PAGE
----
1. On the liveness of live events

First, the notion of the liveness of live events is set out. Chapter one uses existing literature to focus the research on human interaction. It does this by developing the examples of music in concert, comedy in a club and drama in a theatre and relating these to theoretical accounts of performance and liveness. Chapter one concludes with the need to establish a more perspicuous account of liveness than found in the literature.

2. Examining an event

The accounts of live events switch from written sources to direct observation in chapter two: a stand-up comedy event is described and analysed. The idea of performance as an interactional achievement is supported, most simply by the performer stating the act is going to be a dialogue with the audience, but more pervasively in the elaboration of some of the work identified in chapter one to this new data. The study of mass-interaction is limited however, and this chapter ultimately shows the need for a better understanding of what to look for in human interaction, and a different approach to data collection.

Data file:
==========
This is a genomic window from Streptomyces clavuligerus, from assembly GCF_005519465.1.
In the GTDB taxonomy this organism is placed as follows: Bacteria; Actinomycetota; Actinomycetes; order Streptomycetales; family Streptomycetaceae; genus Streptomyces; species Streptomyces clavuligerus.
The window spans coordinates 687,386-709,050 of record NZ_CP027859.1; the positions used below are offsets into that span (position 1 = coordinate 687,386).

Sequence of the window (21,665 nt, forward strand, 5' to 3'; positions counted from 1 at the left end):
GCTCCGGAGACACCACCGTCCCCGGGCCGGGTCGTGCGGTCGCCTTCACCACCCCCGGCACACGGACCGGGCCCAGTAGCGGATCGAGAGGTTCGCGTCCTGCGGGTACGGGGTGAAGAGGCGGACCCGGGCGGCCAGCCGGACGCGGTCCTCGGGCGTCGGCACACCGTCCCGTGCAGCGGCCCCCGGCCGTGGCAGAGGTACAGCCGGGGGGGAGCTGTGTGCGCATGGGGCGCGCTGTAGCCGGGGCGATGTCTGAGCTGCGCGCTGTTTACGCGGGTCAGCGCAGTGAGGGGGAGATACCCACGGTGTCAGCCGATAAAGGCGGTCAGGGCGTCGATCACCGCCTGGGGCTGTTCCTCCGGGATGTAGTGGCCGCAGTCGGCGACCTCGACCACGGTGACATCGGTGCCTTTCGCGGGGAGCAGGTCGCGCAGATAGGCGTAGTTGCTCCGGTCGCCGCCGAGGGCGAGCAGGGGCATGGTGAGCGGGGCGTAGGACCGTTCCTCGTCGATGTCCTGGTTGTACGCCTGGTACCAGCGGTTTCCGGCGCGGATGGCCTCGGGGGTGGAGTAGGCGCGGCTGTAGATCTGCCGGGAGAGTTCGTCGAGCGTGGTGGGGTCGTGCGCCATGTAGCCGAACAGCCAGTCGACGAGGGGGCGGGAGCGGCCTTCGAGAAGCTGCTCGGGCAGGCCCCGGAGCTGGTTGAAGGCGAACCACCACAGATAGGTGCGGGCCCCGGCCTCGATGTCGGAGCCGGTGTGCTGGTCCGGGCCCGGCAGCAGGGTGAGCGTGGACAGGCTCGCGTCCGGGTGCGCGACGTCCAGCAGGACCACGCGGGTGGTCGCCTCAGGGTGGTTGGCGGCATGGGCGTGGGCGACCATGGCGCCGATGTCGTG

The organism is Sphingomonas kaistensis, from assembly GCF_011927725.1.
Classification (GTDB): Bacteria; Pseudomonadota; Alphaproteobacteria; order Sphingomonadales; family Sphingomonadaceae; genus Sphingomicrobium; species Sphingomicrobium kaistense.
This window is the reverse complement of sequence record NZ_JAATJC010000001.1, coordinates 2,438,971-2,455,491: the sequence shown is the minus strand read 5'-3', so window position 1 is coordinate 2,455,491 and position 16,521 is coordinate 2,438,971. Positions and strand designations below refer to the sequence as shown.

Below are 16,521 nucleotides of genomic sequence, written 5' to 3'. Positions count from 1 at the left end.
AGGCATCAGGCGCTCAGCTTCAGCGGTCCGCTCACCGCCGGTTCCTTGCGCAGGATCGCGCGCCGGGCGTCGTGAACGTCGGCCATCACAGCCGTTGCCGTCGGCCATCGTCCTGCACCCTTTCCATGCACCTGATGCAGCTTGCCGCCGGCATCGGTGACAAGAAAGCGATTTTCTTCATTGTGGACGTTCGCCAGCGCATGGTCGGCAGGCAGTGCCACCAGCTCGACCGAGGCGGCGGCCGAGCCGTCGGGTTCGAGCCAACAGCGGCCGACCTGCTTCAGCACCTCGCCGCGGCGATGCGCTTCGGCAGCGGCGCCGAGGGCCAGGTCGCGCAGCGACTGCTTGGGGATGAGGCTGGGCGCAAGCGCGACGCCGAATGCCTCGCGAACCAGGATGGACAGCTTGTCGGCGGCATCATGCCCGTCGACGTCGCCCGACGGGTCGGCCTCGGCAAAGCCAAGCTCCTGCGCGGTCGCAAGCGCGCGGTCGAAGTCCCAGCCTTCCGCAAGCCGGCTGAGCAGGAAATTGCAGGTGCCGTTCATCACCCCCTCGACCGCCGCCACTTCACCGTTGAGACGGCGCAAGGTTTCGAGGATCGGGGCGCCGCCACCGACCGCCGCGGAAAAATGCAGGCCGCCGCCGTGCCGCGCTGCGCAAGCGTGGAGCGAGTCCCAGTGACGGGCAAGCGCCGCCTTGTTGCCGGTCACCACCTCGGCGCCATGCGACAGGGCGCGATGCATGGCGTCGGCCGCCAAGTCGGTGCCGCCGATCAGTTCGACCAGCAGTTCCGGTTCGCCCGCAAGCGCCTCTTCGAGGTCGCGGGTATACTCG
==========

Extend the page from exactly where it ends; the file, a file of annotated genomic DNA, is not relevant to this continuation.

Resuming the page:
3. Audiences and interaction

The observational study of stand-up comedy demonstrated a gap in theory, method and instrumentation for the study of mass-interaction in live events. Chapter three addresses this gap by reviewing literature on human interaction. Applying the concerns of this literature in the context of live events leads to consideration of mass spectatorship. Is there a distinction between people who are merely massed together and audiences? This chapter argues that there is and that it consists in the specific kinds of social organisation involved.

4. Experimenting with performance

The literature reviewed in chapter three also motivates an experimental programme. Chapter four presents the first, establishing Comedy Lab. A live performance experiment is staged that tests audience responses to a robot performer’s gaze and gesture. This chapter provides the first direct evidence of individual performer–audience dynamics within an audience, and establishes the viability of live performance experiments.

(See also: project page)

5. Experimenting with audiences, part one